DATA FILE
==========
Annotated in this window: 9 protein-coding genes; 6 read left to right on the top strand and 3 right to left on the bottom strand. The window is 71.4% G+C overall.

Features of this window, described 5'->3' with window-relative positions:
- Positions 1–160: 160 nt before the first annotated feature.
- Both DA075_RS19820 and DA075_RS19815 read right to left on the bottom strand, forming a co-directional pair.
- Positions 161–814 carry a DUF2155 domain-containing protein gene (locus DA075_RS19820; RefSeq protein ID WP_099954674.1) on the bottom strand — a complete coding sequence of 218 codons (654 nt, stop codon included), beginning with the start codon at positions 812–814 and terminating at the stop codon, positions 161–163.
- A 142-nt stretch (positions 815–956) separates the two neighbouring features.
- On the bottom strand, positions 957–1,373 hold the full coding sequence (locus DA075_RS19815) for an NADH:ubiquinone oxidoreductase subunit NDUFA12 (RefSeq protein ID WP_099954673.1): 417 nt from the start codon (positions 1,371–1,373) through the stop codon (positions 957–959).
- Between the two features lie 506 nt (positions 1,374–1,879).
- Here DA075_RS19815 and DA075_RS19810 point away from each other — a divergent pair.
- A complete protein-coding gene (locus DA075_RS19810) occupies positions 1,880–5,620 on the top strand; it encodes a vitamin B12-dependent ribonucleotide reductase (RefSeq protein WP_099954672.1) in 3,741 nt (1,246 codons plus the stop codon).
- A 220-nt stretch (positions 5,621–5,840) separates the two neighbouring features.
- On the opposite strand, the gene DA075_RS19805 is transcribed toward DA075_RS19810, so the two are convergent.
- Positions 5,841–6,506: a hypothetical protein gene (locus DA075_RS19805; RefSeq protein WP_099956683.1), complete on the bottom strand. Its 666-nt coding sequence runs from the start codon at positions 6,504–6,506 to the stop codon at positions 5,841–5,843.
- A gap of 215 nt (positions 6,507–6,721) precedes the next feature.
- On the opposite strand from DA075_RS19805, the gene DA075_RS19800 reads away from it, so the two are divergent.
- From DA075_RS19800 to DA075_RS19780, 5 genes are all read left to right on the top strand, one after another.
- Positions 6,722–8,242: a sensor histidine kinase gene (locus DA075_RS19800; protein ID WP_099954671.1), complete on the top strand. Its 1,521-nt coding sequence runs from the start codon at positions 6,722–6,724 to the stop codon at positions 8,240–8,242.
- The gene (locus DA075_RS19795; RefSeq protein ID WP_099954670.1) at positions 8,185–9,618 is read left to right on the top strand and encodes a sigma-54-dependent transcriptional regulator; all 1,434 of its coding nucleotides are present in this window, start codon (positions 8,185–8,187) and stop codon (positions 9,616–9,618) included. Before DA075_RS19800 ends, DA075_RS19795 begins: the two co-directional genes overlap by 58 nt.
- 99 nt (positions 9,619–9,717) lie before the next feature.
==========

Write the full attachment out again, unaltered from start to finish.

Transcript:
Annotated in this window: 9 protein-coding genes; 6 read left to right on the top strand and 3 right to left on the bottom strand. The window is 71.4% G+C overall.

Features of this window, described 5'->3' with window-relative positions:
- Positions 1–160: 160 nt before the first annotated feature.
- Both DA075_RS19820 and DA075_RS19815 read right to left on the bottom strand, forming a co-directional pair.
- Positions 161–814 carry a DUF2155 domain-containing protein gene (locus DA075_RS19820; RefSeq protein ID WP_099954674.1) on the bottom strand — a complete coding sequence of 218 codons (654 nt, stop codon included), beginning with the start codon at positions 812–814 and terminating at the stop codon, positions 161–163.
- A 142-nt stretch (positions 815–956) separates the two neighbouring features.
- On the bottom strand, positions 957–1,373 hold the full coding sequence (locus DA075_RS19815) for an NADH:ubiquinone oxidoreductase subunit NDUFA12 (RefSeq protein ID WP_099954673.1): 417 nt from the start codon (positions 1,371–1,373) through the stop codon (positions 957–959).
- Between the two features lie 506 nt (positions 1,374–1,879).
- Here DA075_RS19815 and DA075_RS19810 point away from each other — a divergent pair.
- A complete protein-coding gene (locus DA075_RS19810) occupies positions 1,880–5,620 on the top strand; it encodes a vitamin B12-dependent ribonucleotide reductase (RefSeq protein WP_099954672.1) in 3,741 nt (1,246 codons plus the stop codon).
- A 220-nt stretch (positions 5,621–5,840) separates the two neighbouring features.
- On the opposite strand, the gene DA075_RS19805 is transcribed toward DA075_RS19810, so the two are convergent.
- Positions 5,841–6,506: a hypothetical protein gene (locus DA075_RS19805; RefSeq protein WP_099956683.1), complete on the bottom strand. Its 666-nt coding sequence runs from the start codon at positions 6,504–6,506 to the stop codon at positions 5,841–5,843.
- A gap of 215 nt (positions 6,507–6,721) precedes the next feature.
- On the opposite strand from DA075_RS19805, the gene DA075_RS19800 reads away from it, so the two are divergent.
- From DA075_RS19800 to DA075_RS19780, 5 genes are all read left to right on the top strand, one after another.
- Positions 6,722–8,242: a sensor histidine kinase gene (locus DA075_RS19800; protein ID WP_099954671.1), complete on the top strand. Its 1,521-nt coding sequence runs from the start codon at positions 6,722–6,724 to the stop codon at positions 8,240–8,242.
- The gene (locus DA075_RS19795; RefSeq protein ID WP_099954670.1) at positions 8,185–9,618 is read left to right on the top strand and encodes a sigma-54-dependent transcriptional regulator; all 1,434 of its coding nucleotides are present in this window, start codon (positions 8,185–8,187) and stop codon (positions 9,616–9,618) included. Before DA075_RS19800 ends, DA075_RS19795 begins: the two co-directional genes overlap by 58 nt.
- 99 nt (positions 9,619–9,717) lie before the next feature.